But then Mustang sent them on yet another wild-goose chase in the North, involving a bunch of rogue alchemists hell-bent on creating an army of Abominable Snowmen (ice-bound chimeras, really). There was this nunnery and an ancient relic that Ed might have kind of accidentally melted, and he might have misplaced a train or two, but he did save those nuns from hordes of ravening Yeti, so Mustang could take his complaint forms and shove them where the sun didn't shine. Mustang could needle him as much as he wanted about 'great' responsibilities and 'small' alchemists, but Ed wasn't about to give in.

Or at least, that's how it was supposed to go – but Mustang had mysteriously neglected making any puns about Ed's height, which was weird enough in itself to almost put Ed off his food (almost – thank god for Hawkeye bringing those sandwiches to the Colonel's office, anyway), and what was even weirder was that despite wearing his usual poker face, Mustang was still watching him. Ed wished Al were here, just so he could point at Mustang and say: 'There! See? I'm not crazy!' But Al was still outside, begging Fuery to adopt the latest stray kitten he'd found.

Great. Ed was stuck in here, being subjected to some sort of freaky stare attack, and his brother wasn't here to back him up.

It made Ed antsy. He complained about the complaint forms, kicked Mustang's desk to illustrate just how tiny the dent in the nunnery's wall was, and generally kept his hands in his pockets (and out of staring range), but Mustang. Kept. Looking at him.

It started a hot itch between Ed's shoulder-blades, possibly because he was allergic to all things Bastard, but hey. He'd have to suffer through it until he invented a hypoallergenic anti-Mustang spray. (Item #43 on his To-Alchemize list – quite high up, considering that the list was 672 items long, and the first 40 items were all Al-related.)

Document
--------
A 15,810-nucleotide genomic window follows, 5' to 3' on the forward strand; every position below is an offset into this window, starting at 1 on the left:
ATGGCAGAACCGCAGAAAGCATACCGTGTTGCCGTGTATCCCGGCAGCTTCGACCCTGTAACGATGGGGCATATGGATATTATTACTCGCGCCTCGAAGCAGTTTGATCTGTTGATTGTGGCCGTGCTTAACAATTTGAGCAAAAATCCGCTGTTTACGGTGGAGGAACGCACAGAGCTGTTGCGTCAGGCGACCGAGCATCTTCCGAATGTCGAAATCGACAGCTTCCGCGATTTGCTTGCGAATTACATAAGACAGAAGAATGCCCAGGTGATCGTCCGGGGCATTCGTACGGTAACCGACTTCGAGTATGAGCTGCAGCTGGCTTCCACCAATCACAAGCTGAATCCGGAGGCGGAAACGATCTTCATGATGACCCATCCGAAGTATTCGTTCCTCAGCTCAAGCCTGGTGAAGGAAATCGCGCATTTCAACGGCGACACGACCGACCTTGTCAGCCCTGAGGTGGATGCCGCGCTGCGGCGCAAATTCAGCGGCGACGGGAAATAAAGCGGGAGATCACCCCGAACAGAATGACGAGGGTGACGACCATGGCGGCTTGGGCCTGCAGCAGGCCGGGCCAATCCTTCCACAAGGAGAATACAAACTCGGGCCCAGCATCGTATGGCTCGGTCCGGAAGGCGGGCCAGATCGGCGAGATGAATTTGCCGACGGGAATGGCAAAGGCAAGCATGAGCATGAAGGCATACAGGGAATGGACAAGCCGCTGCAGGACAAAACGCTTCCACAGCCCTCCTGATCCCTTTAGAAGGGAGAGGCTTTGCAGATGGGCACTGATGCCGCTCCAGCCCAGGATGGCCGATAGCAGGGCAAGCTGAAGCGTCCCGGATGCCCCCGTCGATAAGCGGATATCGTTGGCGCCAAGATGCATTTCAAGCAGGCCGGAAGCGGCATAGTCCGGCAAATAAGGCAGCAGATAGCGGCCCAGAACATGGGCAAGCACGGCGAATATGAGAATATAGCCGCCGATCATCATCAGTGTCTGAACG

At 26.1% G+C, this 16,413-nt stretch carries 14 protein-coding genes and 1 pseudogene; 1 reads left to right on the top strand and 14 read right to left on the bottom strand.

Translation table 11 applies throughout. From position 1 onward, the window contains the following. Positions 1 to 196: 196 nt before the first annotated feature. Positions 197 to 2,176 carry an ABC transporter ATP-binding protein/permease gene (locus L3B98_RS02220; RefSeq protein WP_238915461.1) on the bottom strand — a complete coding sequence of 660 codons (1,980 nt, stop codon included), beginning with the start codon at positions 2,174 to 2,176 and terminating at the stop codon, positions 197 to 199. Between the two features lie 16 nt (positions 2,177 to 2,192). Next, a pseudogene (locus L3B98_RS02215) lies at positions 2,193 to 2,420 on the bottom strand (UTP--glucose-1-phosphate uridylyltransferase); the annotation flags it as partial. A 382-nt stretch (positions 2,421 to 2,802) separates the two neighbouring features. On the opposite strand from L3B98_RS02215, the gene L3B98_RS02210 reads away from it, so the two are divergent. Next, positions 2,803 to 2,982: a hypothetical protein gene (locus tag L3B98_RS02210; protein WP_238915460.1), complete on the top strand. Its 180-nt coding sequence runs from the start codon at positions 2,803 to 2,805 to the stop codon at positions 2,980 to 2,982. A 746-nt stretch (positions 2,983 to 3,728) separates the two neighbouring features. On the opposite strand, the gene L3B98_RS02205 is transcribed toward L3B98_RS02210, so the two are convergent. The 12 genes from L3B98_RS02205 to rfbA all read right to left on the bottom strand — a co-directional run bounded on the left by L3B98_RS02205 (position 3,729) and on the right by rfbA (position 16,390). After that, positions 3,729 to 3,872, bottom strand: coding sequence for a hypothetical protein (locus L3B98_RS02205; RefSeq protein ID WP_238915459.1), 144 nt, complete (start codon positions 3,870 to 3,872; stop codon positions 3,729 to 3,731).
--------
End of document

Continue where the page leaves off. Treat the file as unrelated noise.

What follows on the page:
But enough was enough. He'd had it with this.

"What?" Ed finally snapped at the Colonel.

Who merely raised an eyebrow, the bastard, as if he didn't know what he was doing. "Yes, Fullmetal?"

"You." Edward could feel his veins starting to pop. But no, he wasn't going to give the son of a bitch the satisfaction of watching Ed lose it. Sadistic creep. "You're the one staring at me! And you've been staring at me for... for weeks!"

The Colonel raised his other eyebrow, too. "You noticed," he murmured, and seemed oddly pleased.

"Anyone would notice if the Flame Alchemist was staring at them hard enough to burn holes into them, yeah."

"Hm. Subtlety does tend to be lost on savages."

Ed bristled, but Mustang was still looking at him, at nothing but him, with the kind of uncanny focus that made Ed's skin crawl. Or tingle. Or something.

And what made it worse was that Mustang's voice had gone all silky and smooth, as treacherous as quicksand. "You're turning sixteen this Friday."

"Yeah, so?" Ed had nearly forgotten, actually, except that Al had recently started his usual pre-birthday hijinks of 'secretly' disappearing somewhere – as secretly as a giant coat of armor could, anyway – and he only ever did that when he was looking for a surprise birthday present. "What's it to you?"

Mustang's eyes were cat-like, dark and heavy-lidded and insufferably smug. "Oh, nothing. I just thought I ought to convey my congratulations to you in an appropriate fashion. Say, a rare alchemical treatise from the 16th century? Followed by an intelligent discussion about said treatise, possibly over dinner."

Ed blinked. "What?"

"Of course, I understand that you might wish to spend the actual day celebrating with your brother – and subsequently with Maes, as he and Gracia will likely have something planned on Saturday – but you might want to keep your Sunday open."